Benefits of Using Spreadsheets:
. Can be used to organize information
. Can be used to make calculations
. Can be used to present information in an orderly fashion
. Teaches students how to think differently

Helpful Resources:
. Excel:

  • Modeling Experiences with Databases

A database management system is one of the new ways of storing information and being able to keep it. Rather then having millions of papers in storage, this database system replaces it by keeping everything in an “electronic filled cabinet” in an organized fashion. Not only can you store and retrieve the information in this format, but also you can manipulate and change it as needed. Databases entail one or multiple files filled with information and records that relate to a specific domain, event or set of objects. While each record is subdivided into many different compartments known as “fields” that contain a subdivision of information. These are subunits of each record that describe a common pattern of information.These databases convey information in “matrix form”, and students must learn to do so when they model phenomena with DBSMs, in addition to learning how to integrate and interrelate content and ideas into these matrices. Matrices are a form of presenting information that contains comparison and contrasting stories of people and their experiences. Students are engaging and expanding their knowledge to learn more meaningfully. Students can engage in a form of ethnography. By collecting stories from other people’s experiences, you can build this and form indexes and store them. The indexes make up fields in the databases. This form of learning allows students to understand the underlying complexity of any phenomenon in terms of the diverse social, cultural, political and personal perspectives reflected in the stories.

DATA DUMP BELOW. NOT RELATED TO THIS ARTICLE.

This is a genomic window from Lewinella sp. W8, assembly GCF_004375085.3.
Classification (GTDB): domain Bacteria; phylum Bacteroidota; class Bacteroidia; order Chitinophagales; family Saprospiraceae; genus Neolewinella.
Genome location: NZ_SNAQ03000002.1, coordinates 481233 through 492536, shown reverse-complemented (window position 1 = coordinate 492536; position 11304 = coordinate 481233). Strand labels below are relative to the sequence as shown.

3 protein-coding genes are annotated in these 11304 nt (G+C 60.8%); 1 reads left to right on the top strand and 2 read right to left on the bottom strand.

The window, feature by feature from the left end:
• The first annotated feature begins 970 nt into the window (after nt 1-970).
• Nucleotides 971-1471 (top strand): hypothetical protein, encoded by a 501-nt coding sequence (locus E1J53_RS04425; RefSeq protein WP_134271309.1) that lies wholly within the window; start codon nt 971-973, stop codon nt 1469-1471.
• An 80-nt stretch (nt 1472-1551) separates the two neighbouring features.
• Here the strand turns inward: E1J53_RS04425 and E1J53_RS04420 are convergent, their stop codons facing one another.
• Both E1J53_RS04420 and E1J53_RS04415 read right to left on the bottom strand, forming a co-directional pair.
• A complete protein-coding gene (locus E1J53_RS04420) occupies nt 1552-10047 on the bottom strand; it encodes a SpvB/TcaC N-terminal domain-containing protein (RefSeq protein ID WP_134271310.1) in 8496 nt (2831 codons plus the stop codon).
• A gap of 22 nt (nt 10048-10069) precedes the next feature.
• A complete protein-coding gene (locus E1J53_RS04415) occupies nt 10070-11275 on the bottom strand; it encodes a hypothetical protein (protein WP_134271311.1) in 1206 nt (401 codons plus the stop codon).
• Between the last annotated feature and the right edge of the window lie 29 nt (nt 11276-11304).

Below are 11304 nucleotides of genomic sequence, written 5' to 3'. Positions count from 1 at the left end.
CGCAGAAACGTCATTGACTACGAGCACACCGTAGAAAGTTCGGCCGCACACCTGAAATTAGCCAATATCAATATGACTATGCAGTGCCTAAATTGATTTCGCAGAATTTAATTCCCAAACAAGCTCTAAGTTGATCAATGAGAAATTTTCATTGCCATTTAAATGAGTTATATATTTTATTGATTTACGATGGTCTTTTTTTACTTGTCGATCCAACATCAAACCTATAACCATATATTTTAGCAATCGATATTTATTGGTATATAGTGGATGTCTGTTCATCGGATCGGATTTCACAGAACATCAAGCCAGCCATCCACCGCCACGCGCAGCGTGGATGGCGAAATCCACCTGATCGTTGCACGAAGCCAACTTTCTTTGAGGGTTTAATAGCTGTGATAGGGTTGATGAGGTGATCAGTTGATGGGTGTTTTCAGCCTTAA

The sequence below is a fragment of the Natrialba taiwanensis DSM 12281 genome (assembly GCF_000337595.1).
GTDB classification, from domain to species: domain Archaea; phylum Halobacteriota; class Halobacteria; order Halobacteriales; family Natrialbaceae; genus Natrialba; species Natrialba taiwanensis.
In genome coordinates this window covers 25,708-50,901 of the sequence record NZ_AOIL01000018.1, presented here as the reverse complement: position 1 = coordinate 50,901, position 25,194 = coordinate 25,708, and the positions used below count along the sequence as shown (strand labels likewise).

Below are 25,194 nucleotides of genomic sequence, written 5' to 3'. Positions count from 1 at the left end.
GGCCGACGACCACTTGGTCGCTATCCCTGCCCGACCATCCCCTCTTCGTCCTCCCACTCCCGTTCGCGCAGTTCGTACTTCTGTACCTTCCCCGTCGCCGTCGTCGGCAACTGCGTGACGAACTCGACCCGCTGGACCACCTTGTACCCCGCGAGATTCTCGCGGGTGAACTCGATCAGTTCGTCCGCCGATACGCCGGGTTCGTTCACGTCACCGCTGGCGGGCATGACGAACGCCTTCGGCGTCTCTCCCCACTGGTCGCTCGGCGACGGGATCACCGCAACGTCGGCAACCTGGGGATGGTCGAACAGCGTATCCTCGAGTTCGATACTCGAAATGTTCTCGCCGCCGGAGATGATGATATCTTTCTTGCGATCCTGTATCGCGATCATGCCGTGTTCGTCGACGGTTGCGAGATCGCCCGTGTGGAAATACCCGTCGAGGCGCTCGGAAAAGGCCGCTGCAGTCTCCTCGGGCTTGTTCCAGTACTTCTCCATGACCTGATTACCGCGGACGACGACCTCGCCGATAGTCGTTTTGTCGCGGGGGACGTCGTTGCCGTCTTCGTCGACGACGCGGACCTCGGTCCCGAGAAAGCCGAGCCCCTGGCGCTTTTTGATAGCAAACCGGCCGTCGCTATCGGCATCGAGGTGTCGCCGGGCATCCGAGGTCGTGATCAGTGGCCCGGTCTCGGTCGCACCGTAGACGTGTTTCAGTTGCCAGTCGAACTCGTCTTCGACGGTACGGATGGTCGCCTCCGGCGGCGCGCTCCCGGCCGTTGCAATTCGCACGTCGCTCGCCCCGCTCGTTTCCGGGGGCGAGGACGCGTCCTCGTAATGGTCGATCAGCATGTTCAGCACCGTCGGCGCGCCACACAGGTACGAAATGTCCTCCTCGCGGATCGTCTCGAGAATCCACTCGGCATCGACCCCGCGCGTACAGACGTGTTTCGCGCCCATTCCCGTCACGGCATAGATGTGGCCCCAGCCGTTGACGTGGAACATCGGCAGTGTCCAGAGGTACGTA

Benefits of Using Databases:
. Can obtain specific information quickly.
. Helps students interrelate content and ideas.

Helpful Resources:

  • References

Howland,J.L., Jonassen, D., Marra, R.M. (2012). Meaningful Learning With Technology: Fourth Edition. Boston, MA: Prentice Hall.